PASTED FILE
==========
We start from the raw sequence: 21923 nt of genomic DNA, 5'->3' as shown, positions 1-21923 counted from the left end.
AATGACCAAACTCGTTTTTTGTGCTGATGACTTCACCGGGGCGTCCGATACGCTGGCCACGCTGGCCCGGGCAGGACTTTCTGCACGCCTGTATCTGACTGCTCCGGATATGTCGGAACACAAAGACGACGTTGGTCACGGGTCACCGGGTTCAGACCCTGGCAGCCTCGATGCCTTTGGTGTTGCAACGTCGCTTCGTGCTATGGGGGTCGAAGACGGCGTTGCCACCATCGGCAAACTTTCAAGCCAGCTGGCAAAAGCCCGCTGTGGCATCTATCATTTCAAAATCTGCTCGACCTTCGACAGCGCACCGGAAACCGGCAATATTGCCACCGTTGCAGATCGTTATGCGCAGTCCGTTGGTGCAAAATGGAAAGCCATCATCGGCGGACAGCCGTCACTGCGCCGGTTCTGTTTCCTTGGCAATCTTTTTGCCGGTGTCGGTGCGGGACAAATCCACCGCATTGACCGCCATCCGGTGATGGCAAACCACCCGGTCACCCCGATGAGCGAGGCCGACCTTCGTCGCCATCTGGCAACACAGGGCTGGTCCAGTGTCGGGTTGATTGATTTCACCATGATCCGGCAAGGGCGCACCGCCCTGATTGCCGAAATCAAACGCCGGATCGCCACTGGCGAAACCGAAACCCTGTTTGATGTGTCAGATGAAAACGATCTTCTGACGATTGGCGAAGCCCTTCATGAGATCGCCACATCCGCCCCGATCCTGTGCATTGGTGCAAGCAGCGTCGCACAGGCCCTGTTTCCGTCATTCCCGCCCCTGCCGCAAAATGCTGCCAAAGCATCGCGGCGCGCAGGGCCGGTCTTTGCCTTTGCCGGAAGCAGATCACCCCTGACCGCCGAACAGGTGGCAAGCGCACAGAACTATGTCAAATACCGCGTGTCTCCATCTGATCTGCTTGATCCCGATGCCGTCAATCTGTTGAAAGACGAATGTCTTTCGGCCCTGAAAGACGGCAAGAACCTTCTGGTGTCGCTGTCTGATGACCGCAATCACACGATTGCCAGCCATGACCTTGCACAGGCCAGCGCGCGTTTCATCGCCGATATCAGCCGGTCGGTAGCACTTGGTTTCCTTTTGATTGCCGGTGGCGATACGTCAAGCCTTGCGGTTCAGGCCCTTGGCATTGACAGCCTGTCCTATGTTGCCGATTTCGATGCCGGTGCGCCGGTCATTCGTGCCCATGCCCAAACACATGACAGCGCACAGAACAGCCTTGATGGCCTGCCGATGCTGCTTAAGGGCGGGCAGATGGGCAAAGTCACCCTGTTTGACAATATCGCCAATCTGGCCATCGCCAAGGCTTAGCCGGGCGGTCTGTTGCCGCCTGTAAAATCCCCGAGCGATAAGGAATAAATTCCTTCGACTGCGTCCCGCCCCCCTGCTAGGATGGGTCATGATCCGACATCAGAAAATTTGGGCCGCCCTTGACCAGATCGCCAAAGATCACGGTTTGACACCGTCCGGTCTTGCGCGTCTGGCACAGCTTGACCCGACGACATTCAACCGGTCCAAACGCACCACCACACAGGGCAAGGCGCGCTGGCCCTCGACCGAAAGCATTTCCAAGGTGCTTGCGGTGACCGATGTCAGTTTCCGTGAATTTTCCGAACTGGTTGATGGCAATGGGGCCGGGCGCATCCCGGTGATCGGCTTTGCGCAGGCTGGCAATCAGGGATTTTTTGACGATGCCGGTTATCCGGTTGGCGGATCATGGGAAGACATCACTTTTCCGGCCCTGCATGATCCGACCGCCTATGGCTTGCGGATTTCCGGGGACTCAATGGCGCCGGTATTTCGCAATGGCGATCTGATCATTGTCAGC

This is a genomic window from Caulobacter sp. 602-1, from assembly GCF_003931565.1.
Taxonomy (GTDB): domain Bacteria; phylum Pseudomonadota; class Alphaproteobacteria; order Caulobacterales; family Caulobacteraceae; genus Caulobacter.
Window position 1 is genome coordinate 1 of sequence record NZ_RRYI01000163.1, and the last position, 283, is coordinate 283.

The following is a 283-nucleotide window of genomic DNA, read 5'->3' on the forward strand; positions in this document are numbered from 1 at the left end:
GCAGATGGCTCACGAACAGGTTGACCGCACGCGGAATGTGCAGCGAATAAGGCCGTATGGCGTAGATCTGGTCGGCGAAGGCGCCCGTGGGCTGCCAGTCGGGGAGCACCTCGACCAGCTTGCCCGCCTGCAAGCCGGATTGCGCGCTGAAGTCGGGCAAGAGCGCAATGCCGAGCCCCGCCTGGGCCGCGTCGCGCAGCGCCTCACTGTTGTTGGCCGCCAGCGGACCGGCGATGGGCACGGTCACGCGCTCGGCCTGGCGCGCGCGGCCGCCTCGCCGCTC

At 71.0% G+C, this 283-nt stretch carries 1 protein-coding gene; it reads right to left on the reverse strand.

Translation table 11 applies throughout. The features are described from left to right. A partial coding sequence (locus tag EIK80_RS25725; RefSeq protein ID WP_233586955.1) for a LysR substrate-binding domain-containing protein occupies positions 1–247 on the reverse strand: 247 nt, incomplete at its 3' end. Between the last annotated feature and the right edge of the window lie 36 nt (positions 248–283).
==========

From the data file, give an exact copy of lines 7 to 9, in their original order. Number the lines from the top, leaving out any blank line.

GCAGATGGCTCACGAACAGGTTGACCGCACGCGGAATGTGCAGCGAATAAGGCCGTATGGCGTAGATCTGGTCGGCGAAGGCGCCCGTGGGCTGCCAGTCGGGGAGCACCTCGACCAGCTTGCCCGCCTGCAAGCCGGATTGCGCGCTGAAGTCGGGCAAGAGCGCAATGCCGAGCCCCGCCTGGGCCGCGTCGCGCAGCGCCTCACTGTTGTTGGCCGCCAGCGGACCGGCGATGGGCACGGTCACGCGCTCGGCCTGGCGCGCGCGGCCGCCTCGCCGCTC

At 71.0% G+C, this 283-nt stretch carries 1 protein-coding gene; it reads right to left on the reverse strand.

Translation table 11 applies throughout. The features are described from left to right. A partial coding sequence (locus tag EIK80_RS25725; RefSeq protein ID WP_233586955.1) for a LysR substrate-binding domain-containing protein occupies positions 1–247 on the reverse strand: 247 nt, incomplete at its 3' end. Between the last annotated feature and the right edge of the window lie 36 nt (positions 248–283).